Category Archives: Microsoft Dynamics NAV 2016

How to install the NAV Web Client (Web Server Components)

In this article I will explain how to install the Web Server Components for Dynamics NAV 2016.

High-level steps:

1. Install the ‘Web Server Components’ from the Dynamics NAV DVD.
2. Start your internet browser and go to http://yourservername:8080.

More detailed steps:
1. Install the ‘Web Server Components’ from the Dynamics NAV 2016 DVD.
a. Start Setup.exe from the NAV DVD. Choose Custom and Select the option ‘Web Server Components’:


Click Next and leave all settings unchanged:


Some of the components that now will be installed:

– IIS Web Server
– IIS URL Rewrite Module 2
– Microsoft Dynamics NAV 2016 Web Client
– Language Module for the Microsoft Dynamics NAV 2016 Web Client

2. Start your internet browser and go to http://localhost:8080
a. Start ‘Internet Explorer’ and type in the URL: http://localhost:8080 You will now see the following:


b. You must add the name of your default service tier (NAV Instance) to the URL.

In my case it is ‘NST90Test’ so the URL will be:




If you want to ‘simulate’ a Tablet Client in your browser go to http://localhost:8080/NST90Test/tablet.aspx
If you want to ‘simulate’ a Phone Client in your browser go to http://localhost:8080/NST90Test/phone.aspx

The steps in this article only work if you install the Web Server Components on the same machine as your Dynamics NAV Server. The steps are quite easy in my opinion.

Want to install the Web Client on another server? Then additional configuration is needed. You can find more info about it on MSDN ‘Walkthrough: Installing the Microsoft Dynamics NAV Web Server Components on Three Computers‘.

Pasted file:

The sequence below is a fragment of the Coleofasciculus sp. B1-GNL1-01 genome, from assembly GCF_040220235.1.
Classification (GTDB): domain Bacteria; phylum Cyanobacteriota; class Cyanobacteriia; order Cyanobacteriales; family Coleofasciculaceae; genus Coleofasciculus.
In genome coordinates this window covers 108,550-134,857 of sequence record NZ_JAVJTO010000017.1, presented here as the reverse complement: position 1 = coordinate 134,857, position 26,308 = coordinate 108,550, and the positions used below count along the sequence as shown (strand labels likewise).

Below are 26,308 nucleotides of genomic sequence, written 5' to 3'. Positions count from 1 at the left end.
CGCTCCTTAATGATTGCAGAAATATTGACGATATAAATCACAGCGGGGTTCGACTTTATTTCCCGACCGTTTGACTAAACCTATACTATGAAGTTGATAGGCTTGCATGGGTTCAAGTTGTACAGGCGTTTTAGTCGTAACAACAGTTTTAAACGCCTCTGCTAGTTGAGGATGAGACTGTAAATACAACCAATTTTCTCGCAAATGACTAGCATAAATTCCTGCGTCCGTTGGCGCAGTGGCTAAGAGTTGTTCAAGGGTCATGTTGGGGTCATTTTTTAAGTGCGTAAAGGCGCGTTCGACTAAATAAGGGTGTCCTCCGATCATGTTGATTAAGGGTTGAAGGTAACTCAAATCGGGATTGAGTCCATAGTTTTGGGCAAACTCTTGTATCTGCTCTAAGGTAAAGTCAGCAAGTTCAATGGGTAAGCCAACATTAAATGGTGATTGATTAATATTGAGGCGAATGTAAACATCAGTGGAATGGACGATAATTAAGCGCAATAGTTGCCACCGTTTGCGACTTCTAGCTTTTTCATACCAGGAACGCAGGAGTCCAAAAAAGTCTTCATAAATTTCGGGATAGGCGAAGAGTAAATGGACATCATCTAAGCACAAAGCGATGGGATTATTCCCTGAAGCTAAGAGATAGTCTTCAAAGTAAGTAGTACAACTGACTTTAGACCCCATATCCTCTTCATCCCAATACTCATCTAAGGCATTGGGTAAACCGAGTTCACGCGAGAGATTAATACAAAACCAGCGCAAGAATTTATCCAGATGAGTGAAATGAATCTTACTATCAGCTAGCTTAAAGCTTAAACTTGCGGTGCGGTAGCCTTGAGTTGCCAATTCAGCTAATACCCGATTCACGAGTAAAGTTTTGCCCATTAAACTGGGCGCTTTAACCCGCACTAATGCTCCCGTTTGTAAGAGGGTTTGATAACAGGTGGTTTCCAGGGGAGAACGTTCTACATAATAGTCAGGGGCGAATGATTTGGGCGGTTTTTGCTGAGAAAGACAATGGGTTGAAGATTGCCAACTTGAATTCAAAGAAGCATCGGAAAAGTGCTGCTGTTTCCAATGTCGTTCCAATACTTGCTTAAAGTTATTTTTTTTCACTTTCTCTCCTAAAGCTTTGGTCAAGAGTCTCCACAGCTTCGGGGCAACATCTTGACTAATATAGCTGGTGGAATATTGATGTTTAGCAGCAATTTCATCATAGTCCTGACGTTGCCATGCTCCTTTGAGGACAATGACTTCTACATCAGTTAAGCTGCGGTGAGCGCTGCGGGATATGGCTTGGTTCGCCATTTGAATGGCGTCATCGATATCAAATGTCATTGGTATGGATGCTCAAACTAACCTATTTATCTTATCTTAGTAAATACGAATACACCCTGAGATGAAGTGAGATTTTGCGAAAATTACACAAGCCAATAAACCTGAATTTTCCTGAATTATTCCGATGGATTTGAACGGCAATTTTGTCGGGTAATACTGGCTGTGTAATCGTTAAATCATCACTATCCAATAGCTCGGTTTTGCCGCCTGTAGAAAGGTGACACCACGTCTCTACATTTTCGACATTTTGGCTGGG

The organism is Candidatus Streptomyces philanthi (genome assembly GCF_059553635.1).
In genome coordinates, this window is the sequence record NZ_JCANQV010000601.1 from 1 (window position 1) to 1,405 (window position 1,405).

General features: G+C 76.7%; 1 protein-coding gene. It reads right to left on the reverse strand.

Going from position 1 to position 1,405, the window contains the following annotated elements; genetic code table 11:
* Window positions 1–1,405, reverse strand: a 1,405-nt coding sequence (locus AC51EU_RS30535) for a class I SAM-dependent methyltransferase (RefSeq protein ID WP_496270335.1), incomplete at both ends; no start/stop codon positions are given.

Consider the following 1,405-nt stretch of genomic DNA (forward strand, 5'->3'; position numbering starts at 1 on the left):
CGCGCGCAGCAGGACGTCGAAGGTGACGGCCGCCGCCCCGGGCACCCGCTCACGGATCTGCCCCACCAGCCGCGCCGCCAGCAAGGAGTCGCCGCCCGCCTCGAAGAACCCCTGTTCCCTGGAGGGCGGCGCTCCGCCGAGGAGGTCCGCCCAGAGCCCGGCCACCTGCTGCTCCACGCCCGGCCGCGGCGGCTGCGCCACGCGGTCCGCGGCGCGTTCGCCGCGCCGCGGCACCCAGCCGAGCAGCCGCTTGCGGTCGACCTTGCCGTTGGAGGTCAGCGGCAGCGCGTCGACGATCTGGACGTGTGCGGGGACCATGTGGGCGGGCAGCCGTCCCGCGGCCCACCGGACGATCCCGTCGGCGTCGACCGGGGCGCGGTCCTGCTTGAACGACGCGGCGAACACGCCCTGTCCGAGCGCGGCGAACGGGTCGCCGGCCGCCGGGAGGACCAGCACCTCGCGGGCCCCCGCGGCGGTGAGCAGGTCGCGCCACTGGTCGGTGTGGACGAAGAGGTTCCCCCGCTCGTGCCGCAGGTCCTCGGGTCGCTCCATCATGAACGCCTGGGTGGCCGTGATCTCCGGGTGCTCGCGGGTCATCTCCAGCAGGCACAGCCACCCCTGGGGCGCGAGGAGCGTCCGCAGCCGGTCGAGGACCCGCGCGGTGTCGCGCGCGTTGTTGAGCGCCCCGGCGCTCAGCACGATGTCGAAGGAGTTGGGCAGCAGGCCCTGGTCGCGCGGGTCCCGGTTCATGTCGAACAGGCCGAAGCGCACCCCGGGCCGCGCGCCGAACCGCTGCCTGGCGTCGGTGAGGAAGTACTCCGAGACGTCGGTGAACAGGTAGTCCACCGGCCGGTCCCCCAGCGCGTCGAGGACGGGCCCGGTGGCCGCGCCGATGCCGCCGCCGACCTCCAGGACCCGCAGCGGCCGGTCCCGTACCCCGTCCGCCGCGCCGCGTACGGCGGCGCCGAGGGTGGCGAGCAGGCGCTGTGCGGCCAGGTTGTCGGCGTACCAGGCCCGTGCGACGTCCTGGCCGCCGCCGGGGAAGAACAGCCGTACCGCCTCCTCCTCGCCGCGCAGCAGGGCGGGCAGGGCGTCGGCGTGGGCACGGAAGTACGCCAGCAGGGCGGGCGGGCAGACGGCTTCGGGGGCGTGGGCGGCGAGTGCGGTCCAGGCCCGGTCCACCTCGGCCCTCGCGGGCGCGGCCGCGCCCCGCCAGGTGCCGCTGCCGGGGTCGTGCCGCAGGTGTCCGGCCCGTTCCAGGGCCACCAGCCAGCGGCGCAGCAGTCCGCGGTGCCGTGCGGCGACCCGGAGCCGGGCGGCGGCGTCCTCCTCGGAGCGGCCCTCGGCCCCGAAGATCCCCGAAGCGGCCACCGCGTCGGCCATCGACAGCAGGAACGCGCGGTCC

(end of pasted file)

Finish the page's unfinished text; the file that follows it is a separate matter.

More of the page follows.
If you install the NAV App on your tablet or smartphone it will not work because certificates are mandatory and more configuration is required then. Keep checking this site for more information about how to accomplish these things! More info will be added regularly.


You do not have access to Microsoft Dynamics NAV. Verify that you have been set up as a valid user in Microsoft Dynamics NAV.

Before you can access Microsoft Dynamics NAV you should be known as a user in the NAV database. (The only exception is when there a created no users at all then everyone will be granted access with SUPER permissions.) So when you haven’t been created (in NAV) as a user you will get the following warning when you try to access the database:

User Not Created

It’s really easy to fix this ‘problem’ with Powershell.

Global steps:

  • Start Powershell ISE
  • Import the NAV Administration Module
  • Run the cmdlet to Add yourself to the NAV database and grant yourself Permissions with another Cmdlet, please see the complete code at the end of this post.
  • Start the Windows Client (NAV)

I would recommend to use Powershell ISE. There are a lot of articles out there on the internet telling all the advantages it has.

How to import the NAV Administration Module:

Import-Module "$env:ProgramFiles\Microsoft Dynamics NAV\90\Service\NavAdminTool.ps1

Please mind that the module can only be loaded from the NAV Service Tier (NST) server, because the module is part of the NAV Administration Tools. Next, add the Windows Account you are using to start NAV with New-NAVServerUser: